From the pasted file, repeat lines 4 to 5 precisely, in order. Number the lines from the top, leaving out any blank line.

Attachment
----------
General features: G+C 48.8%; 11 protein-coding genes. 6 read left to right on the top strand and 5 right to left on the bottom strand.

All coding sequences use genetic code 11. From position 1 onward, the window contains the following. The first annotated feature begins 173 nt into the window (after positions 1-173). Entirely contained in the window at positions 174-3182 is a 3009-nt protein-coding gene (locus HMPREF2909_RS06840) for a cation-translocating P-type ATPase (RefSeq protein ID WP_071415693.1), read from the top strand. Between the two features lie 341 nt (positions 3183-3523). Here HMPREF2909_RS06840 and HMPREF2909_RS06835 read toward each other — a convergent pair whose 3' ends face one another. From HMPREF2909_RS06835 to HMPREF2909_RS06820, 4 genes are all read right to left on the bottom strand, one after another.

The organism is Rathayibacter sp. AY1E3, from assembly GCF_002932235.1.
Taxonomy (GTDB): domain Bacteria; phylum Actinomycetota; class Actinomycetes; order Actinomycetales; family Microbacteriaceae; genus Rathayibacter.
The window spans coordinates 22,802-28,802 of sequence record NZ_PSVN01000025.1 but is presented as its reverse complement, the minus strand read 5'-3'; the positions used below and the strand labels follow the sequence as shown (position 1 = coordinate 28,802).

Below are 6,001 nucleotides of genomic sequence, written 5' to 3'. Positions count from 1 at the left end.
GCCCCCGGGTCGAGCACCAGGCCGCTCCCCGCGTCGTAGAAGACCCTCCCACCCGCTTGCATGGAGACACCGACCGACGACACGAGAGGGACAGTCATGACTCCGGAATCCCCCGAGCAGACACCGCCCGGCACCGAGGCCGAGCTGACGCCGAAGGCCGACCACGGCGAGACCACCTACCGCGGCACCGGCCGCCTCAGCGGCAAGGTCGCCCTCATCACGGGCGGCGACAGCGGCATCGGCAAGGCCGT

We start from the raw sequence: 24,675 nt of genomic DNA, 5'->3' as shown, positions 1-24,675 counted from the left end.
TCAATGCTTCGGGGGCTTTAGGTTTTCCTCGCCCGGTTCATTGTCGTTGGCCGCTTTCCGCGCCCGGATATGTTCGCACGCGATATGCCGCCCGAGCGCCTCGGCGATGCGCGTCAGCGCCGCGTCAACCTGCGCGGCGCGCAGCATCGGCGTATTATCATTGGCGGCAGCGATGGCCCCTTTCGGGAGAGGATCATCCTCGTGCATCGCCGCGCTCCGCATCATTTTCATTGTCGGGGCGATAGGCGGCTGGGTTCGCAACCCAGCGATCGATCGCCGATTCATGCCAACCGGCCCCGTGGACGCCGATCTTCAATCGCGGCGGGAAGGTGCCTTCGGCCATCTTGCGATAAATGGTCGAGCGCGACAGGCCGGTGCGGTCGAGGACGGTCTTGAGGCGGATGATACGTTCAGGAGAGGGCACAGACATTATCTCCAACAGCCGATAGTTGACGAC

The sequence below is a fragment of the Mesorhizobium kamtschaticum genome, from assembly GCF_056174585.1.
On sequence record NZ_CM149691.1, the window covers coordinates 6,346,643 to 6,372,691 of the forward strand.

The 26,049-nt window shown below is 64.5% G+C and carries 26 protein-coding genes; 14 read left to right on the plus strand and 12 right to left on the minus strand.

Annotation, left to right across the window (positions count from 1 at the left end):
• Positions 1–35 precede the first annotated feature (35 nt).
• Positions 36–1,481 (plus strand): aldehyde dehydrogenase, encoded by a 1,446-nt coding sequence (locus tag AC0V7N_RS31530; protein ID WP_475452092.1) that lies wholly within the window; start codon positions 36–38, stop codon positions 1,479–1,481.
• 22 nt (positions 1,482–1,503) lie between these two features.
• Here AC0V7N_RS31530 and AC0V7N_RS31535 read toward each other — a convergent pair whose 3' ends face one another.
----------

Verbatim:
Taxonomy (GTDB): domain Bacteria; phylum Actinomycetota; class Actinomycetes; order Actinomycetales; family Microbacteriaceae; genus Rathayibacter.
The window spans coordinates 22,802-28,802 of sequence record NZ_PSVN01000025.1 but is presented as its reverse complement, the minus strand read 5'-3'; the positions used below and the strand labels follow the sequence as shown (position 1 = coordinate 28,802).